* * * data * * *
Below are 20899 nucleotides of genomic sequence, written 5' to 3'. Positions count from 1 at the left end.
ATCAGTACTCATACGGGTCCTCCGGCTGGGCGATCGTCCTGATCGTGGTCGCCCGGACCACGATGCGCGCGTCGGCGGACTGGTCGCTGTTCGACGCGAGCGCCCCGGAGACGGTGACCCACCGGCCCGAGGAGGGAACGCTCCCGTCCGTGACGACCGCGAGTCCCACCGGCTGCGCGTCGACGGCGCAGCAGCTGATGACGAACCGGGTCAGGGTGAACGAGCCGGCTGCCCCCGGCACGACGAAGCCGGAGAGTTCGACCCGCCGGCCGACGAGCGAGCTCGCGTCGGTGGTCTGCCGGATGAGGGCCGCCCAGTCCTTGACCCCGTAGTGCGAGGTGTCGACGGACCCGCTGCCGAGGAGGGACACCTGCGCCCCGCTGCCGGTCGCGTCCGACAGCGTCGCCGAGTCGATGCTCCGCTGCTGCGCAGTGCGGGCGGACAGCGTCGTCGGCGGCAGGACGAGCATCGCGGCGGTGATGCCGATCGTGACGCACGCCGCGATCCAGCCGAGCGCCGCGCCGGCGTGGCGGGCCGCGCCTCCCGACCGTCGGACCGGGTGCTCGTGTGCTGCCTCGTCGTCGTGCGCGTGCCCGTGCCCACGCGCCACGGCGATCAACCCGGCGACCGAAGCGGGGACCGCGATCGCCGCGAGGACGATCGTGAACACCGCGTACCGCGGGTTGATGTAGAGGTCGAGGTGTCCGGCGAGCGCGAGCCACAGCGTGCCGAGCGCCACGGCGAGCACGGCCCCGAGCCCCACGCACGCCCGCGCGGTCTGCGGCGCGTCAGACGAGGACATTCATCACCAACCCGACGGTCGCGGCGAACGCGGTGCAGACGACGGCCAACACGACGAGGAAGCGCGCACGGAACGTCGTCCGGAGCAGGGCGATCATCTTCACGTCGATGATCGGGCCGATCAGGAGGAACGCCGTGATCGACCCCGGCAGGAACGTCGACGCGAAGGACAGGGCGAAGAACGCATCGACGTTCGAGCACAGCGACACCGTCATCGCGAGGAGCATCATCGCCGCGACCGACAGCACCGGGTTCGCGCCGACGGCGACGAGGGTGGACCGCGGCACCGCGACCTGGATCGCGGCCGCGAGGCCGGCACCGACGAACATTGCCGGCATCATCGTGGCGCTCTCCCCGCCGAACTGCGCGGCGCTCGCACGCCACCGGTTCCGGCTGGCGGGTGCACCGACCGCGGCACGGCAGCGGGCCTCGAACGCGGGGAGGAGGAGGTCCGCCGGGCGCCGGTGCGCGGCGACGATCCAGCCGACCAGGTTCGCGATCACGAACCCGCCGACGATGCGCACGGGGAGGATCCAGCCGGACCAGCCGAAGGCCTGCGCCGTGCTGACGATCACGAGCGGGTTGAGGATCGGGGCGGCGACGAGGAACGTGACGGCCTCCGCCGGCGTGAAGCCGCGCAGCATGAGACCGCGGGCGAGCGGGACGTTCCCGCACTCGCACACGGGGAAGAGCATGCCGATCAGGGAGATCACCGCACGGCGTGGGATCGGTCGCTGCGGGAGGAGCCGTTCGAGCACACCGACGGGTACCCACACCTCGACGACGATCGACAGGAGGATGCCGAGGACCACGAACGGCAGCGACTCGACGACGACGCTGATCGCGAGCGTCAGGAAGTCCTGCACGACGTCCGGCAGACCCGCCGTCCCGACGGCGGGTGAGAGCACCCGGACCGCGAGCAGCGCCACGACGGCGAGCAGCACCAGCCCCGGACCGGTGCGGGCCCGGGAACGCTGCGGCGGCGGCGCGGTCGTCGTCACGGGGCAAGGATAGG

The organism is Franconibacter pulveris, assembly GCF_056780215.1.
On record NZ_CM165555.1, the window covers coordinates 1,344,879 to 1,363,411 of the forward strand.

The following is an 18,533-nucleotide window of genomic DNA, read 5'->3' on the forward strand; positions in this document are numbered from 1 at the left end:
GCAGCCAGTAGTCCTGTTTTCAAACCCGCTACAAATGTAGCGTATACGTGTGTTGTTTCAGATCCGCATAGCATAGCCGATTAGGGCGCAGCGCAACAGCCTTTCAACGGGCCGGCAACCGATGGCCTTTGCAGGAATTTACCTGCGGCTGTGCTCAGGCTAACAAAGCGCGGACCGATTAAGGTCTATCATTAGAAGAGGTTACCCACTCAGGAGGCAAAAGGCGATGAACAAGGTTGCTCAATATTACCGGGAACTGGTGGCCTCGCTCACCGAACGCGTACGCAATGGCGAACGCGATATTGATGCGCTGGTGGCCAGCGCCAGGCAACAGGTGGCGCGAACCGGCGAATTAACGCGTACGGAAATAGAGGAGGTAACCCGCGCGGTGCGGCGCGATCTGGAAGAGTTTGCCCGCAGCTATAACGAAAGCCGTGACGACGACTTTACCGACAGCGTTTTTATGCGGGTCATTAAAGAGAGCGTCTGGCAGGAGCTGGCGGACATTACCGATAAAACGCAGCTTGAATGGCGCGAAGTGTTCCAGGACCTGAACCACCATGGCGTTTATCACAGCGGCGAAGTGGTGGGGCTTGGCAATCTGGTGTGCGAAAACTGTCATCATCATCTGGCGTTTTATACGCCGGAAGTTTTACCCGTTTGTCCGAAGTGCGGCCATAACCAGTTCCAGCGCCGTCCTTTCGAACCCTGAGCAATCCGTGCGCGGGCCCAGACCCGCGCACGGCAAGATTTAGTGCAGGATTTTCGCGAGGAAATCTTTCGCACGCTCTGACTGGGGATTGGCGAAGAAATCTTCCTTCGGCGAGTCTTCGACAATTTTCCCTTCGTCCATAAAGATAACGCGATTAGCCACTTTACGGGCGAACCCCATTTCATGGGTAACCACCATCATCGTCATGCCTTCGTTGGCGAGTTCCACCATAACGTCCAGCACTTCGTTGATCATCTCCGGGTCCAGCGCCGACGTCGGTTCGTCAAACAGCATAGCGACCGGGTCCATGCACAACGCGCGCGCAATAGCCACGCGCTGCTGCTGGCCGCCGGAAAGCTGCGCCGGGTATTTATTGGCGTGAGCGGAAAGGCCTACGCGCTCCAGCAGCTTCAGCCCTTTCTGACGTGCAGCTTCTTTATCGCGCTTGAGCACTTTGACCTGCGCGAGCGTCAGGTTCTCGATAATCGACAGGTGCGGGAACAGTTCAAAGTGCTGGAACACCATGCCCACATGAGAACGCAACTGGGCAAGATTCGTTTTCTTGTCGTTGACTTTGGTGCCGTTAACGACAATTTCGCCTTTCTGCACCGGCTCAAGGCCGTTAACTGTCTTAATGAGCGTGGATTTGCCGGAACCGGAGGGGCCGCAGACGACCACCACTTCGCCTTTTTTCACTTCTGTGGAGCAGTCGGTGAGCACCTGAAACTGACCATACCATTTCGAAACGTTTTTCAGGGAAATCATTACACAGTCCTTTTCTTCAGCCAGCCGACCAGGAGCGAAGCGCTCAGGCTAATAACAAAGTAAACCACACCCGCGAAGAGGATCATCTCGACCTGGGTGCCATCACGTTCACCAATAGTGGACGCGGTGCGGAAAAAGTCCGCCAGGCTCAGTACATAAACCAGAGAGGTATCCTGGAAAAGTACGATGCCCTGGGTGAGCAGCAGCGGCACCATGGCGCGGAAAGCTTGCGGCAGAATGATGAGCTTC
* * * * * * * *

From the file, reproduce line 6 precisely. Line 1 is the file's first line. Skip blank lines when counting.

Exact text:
GCAGCCAGTAGTCCTGTTTTCAAACCCGCTACAAATGTAGCGTATACGTGTGTTGTTTCAGATCCGCATAGCATAGCCGATTAGGGCGCAGCGCAACAGCCTTTCAACGGGCCGGCAACCGATGGCCTTTGCAGGAATTTACCTGCGGCTGTGCTCAGGCTAACAAAGCGCGGACCGATTAAGGTCTATCATTAGAAGAGGTTACCCACTCAGGAGGCAAAAGGCGATGAACAAGGTTGCTCAATATTACCGGGAACTGGTGGCCTCGCTCACCGAACGCGTACGCAATGGCGAACGCGATATTGATGCGCTGGTGGCCAGCGCCAGGCAACAGGTGGCGCGAACCGGCGAATTAACGCGTACGGAAATAGAGGAGGTAACCCGCGCGGTGCGGCGCGATCTGGAAGAGTTTGCCCGCAGCTATAACGAAAGCCGTGACGACGACTTTACCGACAGCGTTTTTATGCGGGTCATTAAAGAGAGCGTCTGGCAGGAGCTGGCGGACATTACCGATAAAACGCAGCTTGAATGGCGCGAAGTGTTCCAGGACCTGAACCACCATGGCGTTTATCACAGCGGCGAAGTGGTGGGGCTTGGCAATCTGGTGTGCGAAAACTGTCATCATCATCTGGCGTTTTATACGCCGGAAGTTTTACCCGTTTGTCCGAAGTGCGGCCATAACCAGTTCCAGCGCCGTCCTTTCGAACCCTGAGCAATCCGTGCGCGGGCCCAGACCCGCGCACGGCAAGATTTAGTGCAGGATTTTCGCGAGGAAATCTTTCGCACGCTCTGACTGGGGATTGGCGAAGAAATCTTCCTTCGGCGAGTCTTCGACAATTTTCCCTTCGTCCATAAAGATAACGCGATTAGCCACTTTACGGGCGAACCCCATTTCATGGGTAACCACCATCATCGTCATGCCTTCGTTGGCGAGTTCCACCATAACGTCCAGCACTTCGTTGATCATCTCCGGGTCCAGCGCCGACGTCGGTTCGTCAAACAGCATAGCGACCGGGTCCATGCACAACGCGCGCGCAATAGCCACGCGCTGCTGCTGGCCGCCGGAAAGCTGCGCCGGGTATTTATTGGCGTGAGCGGAAAGGCCTACGCGCTCCAGCAGCTTCAGCCCTTTCTGACGTGCAGCTTCTTTATCGCGCTTGAGCACTTTGACCTGCGCGAGCGTCAGGTTCTCGATAATCGACAGGTGCGGGAACAGTTCAAAGTGCTGGAACACCATGCCCACATGAGAACGCAACTGGGCAAGATTCGTTTTCTTGTCGTTGACTTTGGTGCCGTTAACGACAATTTCGCCTTTCTGCACCGGCTCAAGGCCGTTAACTGTCTTAATGAGCGTGGATTTGCCGGAACCGGAGGGGCCGCAGACGACCACCACTTCGCCTTTTTTCACTTCTGTGGAGCAGTCGGTGAGCACCTGAAACTGACCATACCATTTCGAAACGTTTTTCAGGGAAATCATTACACAGTCCTTTTCTTCAGCCAGCCGACCAGGAGCGAAGCGCTCAGGCTAATAACAAAGTAAACCACACCCGCGAAGAGGATCATCTCGACCTGGGTGCCATCACGTTCACCAATAGTGGACGCGGTGCGGAAAAAGTCCGCCAGGCTCAGTACATAAACCAGAGAGGTATCCTGGAAAAGTACGATGCCCTGGGTGAGCAGCAGCGGCACCATGGCGCGGAAAGCTTGCGGCAGAATGATGAGCTTC